How consumers can stay safe this Cyber Monday01/12/2014, London, UK
Cyber Monday is once again upon us, with people across the world looking to buy gifts for their loved ones in time for the holidays, while also trying to find the best deal. Keiron Dalton, a mobile security expertat Aspect Software, has warned shoppers to keep safe when shopping online, saying that the increase in online activity will mean a higher threat from fraudsters.
What was initially a U.S. ecommerce trend, Cyber Monday – so-called because it is the biggest day of the year for online retailing – has started making an impact here in the UK, with spending this year expected to hit £281million. However this increase in online sales does mean a heightened threat in online security.
Dalton, who is Director of Cloud Solutions EA at Aspect, said: “Every year, Cyber Monday sends shoppers in the millions to their computers, and increasingly so, mobiles and tablets. Shoppers want to find the best deals on gifts for Christmas, while businesses want to take advantage of the increase in online shopping, so it seems like an ideal scenario. But fraudsters are aware of this and will try to exploit the day to get hold of as much money as possible.
“What Cyber Monday provides fraudsters with is a platform to attempt to access the largest amount of peoples details they can all year, and they will ramp up their efforts in order to achieve this. Customers now have even more channels to shop through online such as mobile, tablets and social media, which gives fraudsters even more ways to try and access shoppers details, so customer safety is truly under threat,” he said.
“As technology continues to progress and develop, more and more channels are opening up for customers to make purchases. People now have the capabilities to buy goods wherever they are and whenever they see fit, and retailers are increasingly helping ease customer effort in order to attract people to shop with them. Fraudsters are realising this and coming up with new ways to gain customers details through these channels through techniques such as SIM Swap, which occurs when someone unlawfully obtains a duplicate SIM card for a mobile number, fundamentally re-directing communications back to the fraudster,” commented Dalton.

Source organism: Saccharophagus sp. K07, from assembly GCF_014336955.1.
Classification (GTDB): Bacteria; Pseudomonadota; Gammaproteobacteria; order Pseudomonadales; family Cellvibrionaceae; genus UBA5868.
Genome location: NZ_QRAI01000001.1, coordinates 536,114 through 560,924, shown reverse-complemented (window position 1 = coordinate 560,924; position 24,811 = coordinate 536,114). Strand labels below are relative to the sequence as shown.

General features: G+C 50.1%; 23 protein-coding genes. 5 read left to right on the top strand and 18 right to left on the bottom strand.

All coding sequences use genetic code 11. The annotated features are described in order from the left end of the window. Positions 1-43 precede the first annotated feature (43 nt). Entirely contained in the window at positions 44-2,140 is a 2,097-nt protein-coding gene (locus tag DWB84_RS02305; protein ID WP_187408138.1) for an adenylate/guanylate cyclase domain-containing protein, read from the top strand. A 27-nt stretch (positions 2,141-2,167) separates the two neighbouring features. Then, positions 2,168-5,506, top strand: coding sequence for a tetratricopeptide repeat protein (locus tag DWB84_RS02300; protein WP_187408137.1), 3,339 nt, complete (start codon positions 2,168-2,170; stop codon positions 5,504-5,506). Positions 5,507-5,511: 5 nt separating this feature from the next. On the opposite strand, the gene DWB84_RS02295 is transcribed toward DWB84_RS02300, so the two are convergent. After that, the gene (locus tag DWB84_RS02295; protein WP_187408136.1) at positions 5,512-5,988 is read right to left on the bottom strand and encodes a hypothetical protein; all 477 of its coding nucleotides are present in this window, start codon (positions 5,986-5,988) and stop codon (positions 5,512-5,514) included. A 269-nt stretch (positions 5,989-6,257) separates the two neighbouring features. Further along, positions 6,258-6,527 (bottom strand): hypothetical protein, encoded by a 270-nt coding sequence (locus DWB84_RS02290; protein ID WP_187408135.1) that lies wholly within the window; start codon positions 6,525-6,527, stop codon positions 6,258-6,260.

He added: “Although shopping online proves to be quick and simple for customers, it also leaves them vulnerable, as no further proof is required in order to prove the card or phone holder made the purchase. It is important to remember that fraud follows the channel of adoption, and fraudsters will be working hard to access your details in whatever form and will show no sympathy if they get hold of them.
“All the usual advice to consumers is as relevant as ever, but ensure extra vigilance: don’t click on any suspicious-sounding emails (even if it looks seasonal – The holiday season is a popular period for phishing, for example), don’t log onto any free Wi-Fi hotspots while out shopping unless you’re 100 per cent sure it is legitimate, and always check the retailer’s web link says what it should say before making a purchase,” Dalton said.
He concluded: “The real onus here is on the retailers – and the banks – to ensure the right amount of security to protect customer data, while making bargain hunting as fun and straightforward a process as ever. In this way, shoppers can get all they need for the holiday period while making sure their details are safe and secure.”
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